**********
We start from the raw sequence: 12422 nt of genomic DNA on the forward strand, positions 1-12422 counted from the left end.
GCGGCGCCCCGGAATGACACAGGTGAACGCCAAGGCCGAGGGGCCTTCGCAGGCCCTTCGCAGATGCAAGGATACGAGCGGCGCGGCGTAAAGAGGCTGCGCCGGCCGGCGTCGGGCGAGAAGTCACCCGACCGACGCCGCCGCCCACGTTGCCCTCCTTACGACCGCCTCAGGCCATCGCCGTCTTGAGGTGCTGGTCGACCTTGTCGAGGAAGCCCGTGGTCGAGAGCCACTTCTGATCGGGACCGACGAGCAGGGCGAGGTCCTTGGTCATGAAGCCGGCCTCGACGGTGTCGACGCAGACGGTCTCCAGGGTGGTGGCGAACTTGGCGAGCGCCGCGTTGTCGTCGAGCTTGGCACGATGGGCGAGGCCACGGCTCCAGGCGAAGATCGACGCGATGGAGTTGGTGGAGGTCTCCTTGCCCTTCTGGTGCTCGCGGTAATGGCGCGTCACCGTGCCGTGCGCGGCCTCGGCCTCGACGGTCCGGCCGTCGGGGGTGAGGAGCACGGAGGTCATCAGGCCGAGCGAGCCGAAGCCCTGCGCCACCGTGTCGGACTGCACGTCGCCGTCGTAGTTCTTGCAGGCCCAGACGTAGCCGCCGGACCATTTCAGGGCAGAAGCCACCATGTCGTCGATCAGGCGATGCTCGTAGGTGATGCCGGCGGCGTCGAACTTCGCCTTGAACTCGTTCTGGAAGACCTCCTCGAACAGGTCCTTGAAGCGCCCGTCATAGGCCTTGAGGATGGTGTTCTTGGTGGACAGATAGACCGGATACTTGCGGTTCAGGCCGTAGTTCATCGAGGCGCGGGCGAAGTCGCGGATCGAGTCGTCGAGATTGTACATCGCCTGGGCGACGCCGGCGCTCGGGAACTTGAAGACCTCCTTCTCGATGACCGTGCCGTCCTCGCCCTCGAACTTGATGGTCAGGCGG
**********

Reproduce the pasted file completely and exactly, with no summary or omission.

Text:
We start from the raw sequence: 12422 nt of genomic DNA on the forward strand, positions 1-12422 counted from the left end.
GCGGCGCCCCGGAATGACACAGGTGAACGCCAAGGCCGAGGGGCCTTCGCAGGCCCTTCGCAGATGCAAGGATACGAGCGGCGCGGCGTAAAGAGGCTGCGCCGGCCGGCGTCGGGCGAGAAGTCACCCGACCGACGCCGCCGCCCACGTTGCCCTCCTTACGACCGCCTCAGGCCATCGCCGTCTTGAGGTGCTGGTCGACCTTGTCGAGGAAGCCCGTGGTCGAGAGCCACTTCTGATCGGGACCGACGAGCAGGGCGAGGTCCTTGGTCATGAAGCCGGCCTCGACGGTGTCGACGCAGACGGTCTCCAGGGTGGTGGCGAACTTGGCGAGCGCCGCGTTGTCGTCGAGCTTGGCACGATGGGCGAGGCCACGGCTCCAGGCGAAGATCGACGCGATGGAGTTGGTGGAGGTCTCCTTGCCCTTCTGGTGCTCGCGGTAATGGCGCGTCACCGTGCCGTGCGCGGCCTCGGCCTCGACGGTCCGGCCGTCGGGGGTGAGGAGCACGGAGGTCATCAGGCCGAGCGAGCCGAAGCCCTGCGCCACCGTGTCGGACTGCACGTCGCCGTCGTAGTTCTTGCAGGCCCAGACGTAGCCGCCGGACCATTTCAGGGCAGAAGCCACCATGTCGTCGATCAGGCGATGCTCGTAGGTGATGCCGGCGGCGTCGAACTTCGCCTTGAACTCGTTCTGGAAGACCTCCTCGAACAGGTCCTTGAAGCGCCCGTCATAGGCCTTGAGGATGGTGTTCTTGGTGGACAGATAGACCGGATACTTGCGGTTCAGGCCGTAGTTCATCGAGGCGCGGGCGAAGTCGCGGATCGAGTCGTCGAGATTGTACATCGCCTGGGCGACGCCGGCGCTCGGGAACTTGAAGACCTCCTTCTCGATGACCGTGCCGTCCTCGCCCTCGAACTTGATGGTCAGGCGG